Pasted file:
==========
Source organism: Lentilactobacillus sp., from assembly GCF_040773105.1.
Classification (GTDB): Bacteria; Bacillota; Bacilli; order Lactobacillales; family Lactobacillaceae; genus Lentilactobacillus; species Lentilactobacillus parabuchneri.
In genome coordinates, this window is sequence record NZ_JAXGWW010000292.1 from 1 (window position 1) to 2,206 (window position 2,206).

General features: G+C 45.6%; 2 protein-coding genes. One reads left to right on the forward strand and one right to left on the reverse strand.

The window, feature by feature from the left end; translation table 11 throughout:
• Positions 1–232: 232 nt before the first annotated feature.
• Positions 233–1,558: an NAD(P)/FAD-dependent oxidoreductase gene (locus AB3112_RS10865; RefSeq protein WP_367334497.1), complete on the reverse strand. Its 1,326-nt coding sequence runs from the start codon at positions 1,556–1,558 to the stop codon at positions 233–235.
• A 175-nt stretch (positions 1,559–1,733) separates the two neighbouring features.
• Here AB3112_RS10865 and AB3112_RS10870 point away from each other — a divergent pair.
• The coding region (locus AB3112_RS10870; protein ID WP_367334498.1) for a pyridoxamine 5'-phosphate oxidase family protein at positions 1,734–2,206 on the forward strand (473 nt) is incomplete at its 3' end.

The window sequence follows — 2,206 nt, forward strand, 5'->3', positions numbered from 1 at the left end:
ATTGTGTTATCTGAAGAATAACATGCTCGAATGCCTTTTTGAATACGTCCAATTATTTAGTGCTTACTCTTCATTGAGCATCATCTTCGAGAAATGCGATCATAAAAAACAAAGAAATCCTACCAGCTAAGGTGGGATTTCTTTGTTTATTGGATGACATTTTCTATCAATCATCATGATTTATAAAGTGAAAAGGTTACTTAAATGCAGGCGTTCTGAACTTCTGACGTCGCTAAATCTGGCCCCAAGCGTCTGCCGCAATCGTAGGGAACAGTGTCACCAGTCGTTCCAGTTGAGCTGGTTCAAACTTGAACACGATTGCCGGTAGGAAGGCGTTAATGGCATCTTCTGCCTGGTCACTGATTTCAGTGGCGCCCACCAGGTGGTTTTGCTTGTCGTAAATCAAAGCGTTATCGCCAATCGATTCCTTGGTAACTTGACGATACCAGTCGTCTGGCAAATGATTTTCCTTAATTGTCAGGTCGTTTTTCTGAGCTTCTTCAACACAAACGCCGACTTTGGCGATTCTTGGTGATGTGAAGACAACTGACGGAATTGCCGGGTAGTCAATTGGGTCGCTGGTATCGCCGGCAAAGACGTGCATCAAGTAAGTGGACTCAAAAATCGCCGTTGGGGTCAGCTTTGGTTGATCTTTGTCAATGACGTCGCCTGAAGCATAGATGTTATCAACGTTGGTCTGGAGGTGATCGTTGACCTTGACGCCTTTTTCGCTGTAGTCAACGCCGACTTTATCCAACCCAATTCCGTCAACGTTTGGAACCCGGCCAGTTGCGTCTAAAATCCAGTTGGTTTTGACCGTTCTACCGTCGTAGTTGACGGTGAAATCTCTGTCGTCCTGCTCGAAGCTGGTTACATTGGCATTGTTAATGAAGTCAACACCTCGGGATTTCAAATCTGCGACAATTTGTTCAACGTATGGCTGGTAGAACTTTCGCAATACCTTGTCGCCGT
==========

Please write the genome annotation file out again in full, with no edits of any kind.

Source organism: Lentilactobacillus sp., from assembly GCF_040773105.1.
Classification (GTDB): Bacteria; Bacillota; Bacilli; order Lactobacillales; family Lactobacillaceae; genus Lentilactobacillus; species Lentilactobacillus parabuchneri.
In genome coordinates, this window is sequence record NZ_JAXGWW010000292.1 from 1 (window position 1) to 2,206 (window position 2,206).

General features: G+C 45.6%; 2 protein-coding genes. One reads left to right on the forward strand and one right to left on the reverse strand.

The window, feature by feature from the left end; translation table 11 throughout:
• Positions 1–232: 232 nt before the first annotated feature.
• Positions 233–1,558: an NAD(P)/FAD-dependent oxidoreductase gene (locus AB3112_RS10865; RefSeq protein WP_367334497.1), complete on the reverse strand. Its 1,326-nt coding sequence runs from the start codon at positions 1,556–1,558 to the stop codon at positions 233–235.
• A 175-nt stretch (positions 1,559–1,733) separates the two neighbouring features.
• Here AB3112_RS10865 and AB3112_RS10870 point away from each other — a divergent pair.
• The coding region (locus AB3112_RS10870; protein ID WP_367334498.1) for a pyridoxamine 5'-phosphate oxidase family protein at positions 1,734–2,206 on the forward strand (473 nt) is incomplete at its 3' end.

The window sequence follows — 2,206 nt, forward strand, 5'->3', positions numbered from 1 at the left end:
ATTGTGTTATCTGAAGAATAACATGCTCGAATGCCTTTTTGAATACGTCCAATTATTTAGTGCTTACTCTTCATTGAGCATCATCTTCGAGAAATGCGATCATAAAAAACAAAGAAATCCTACCAGCTAAGGTGGGATTTCTTTGTTTATTGGATGACATTTTCTATCAATCATCATGATTTATAAAGTGAAAAGGTTACTTAAATGCAGGCGTTCTGAACTTCTGACGTCGCTAAATCTGGCCCCAAGCGTCTGCCGCAATCGTAGGGAACAGTGTCACCAGTCGTTCCAGTTGAGCTGGTTCAAACTTGAACACGATTGCCGGTAGGAAGGCGTTAATGGCATCTTCTGCCTGGTCACTGATTTCAGTGGCGCCCACCAGGTGGTTTTGCTTGTCGTAAATCAAAGCGTTATCGCCAATCGATTCCTTGGTAACTTGACGATACCAGTCGTCTGGCAAATGATTTTCCTTAATTGTCAGGTCGTTTTTCTGAGCTTCTTCAACACAAACGCCGACTTTGGCGATTCTTGGTGATGTGAAGACAACTGACGGAATTGCCGGGTAGTCAATTGGGTCGCTGGTATCGCCGGCAAAGACGTGCATCAAGTAAGTGGACTCAAAAATCGCCGTTGGGGTCAGCTTTGGTTGATCTTTGTCAATGACGTCGCCTGAAGCATAGATGTTATCAACGTTGGTCTGGAGGTGATCGTTGACCTTGACGCCTTTTTCGCTGTAGTCAACGCCGACTTTATCCAACCCAATTCCGTCAACGTTTGGAACCCGGCCAGTTGCGTCTAAAATCCAGTTGGTTTTGACCGTTCTACCGTCGTAGTTGACGGTGAAATCTCTGTCGTCCTGCTCGAAGCTGGTTACATTGGCATTGTTAATGAAGTCAACACCTCGGGATTTCAAATCTGCGACAATTTGTTCAACGTATGGCTGGTAGAACTTTCGCAATACCTTGTCGCCGT